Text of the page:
Court Orders Spanish ISP to Disconnect Music Pirate

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In a first-of-its-kind case, a Spanish court has ordered a local ISP to sever the Internet connection of a copyright infringer. The case, brought by Universal, Sony, Warner and EMI, involved the unauthorized sharing of thousands of music tracks on a P2P network. An earlier decision found that no copyright infringement had occurred but that has now been overturned on appeal.

promusicaeFor many years Spain was a country leading the way when it came to liberal attitudes towards those who share files online. Spaniards have become accustomed to obtaining media for free and as a result file-sharing networks and sites have flourished.

With that background today’s news comes as somewhat of a surprise. The case involves a user known as nito75 who used his computer to share 5,100 tracks via hub-based file-sharing application Direct Connect.

With the assistance of anti-piracy monitors DtecNet, local music/anti-piracy group Promusicae tracked nito75 down to his ISP via his IP address, but beyond that the sharer remained unidentified.

In response, major recording labels Universal, Sony, Warner and EMI took legal action against R Cable y Telecomunicaciones Galicia, nito75’s ISP, in order to prevent further copyright infringement.

As a result, Commercial Court 6 of the Provincial Court of Barcelona has just handed down a first-of-its-kind decision against the ISP, which orders it to “immediately and permanently stop providing Internet access to the user ‘nito75’.”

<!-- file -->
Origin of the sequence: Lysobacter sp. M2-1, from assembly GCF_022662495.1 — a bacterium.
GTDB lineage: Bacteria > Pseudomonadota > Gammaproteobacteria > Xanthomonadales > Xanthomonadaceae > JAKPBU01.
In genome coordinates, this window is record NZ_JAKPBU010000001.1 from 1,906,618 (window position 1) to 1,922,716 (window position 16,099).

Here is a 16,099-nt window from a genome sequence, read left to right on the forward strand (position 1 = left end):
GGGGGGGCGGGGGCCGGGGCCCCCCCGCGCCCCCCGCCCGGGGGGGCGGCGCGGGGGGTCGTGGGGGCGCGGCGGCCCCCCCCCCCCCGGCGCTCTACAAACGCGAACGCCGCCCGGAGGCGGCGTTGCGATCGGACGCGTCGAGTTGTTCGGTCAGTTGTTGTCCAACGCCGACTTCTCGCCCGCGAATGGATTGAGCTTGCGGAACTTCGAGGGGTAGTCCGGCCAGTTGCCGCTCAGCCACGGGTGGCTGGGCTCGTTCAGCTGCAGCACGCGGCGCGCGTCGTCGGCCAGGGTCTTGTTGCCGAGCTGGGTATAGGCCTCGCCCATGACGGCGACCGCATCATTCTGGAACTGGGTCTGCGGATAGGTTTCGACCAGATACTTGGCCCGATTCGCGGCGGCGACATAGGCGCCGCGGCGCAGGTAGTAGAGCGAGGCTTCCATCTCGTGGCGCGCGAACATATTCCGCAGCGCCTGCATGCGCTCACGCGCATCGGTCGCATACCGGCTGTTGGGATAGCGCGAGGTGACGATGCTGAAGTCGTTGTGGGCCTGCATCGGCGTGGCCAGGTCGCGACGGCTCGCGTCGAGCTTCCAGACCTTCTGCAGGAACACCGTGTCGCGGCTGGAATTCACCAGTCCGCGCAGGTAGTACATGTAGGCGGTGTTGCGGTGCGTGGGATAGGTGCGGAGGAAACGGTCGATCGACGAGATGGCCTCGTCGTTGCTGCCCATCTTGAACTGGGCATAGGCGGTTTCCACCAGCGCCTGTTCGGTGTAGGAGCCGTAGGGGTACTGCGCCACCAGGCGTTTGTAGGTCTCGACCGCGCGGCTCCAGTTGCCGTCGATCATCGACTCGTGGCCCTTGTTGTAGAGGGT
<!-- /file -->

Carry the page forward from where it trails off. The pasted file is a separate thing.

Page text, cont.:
In their decision the judges explain that placing copyrighted music tracks on a computer with the aim of allowing their distribution to others “is an act of [illegal] copying and communication” since only the music companies have the right to engage in the reproduction and public communication of their content.

In previous file-sharing cases Spanish courts have been interested in whether the alleged infringer carried out sharing for financial gain. No such proof was presented in this case.

The landmark judgment, which is the first ordering a Spanish ISP to disconnect a file-sharing customer, overturns an earlier decision which found that nito75 had not committed copyright infringement.

The personal circumstances of nito75 are unknown, but it is possible that his or her entire household will now be disconnected from the Internet, something which may yet be deemed excessive under European law.

The lawfirm which represented the labels has not yet responded to TorrentFreak’s request for comment.


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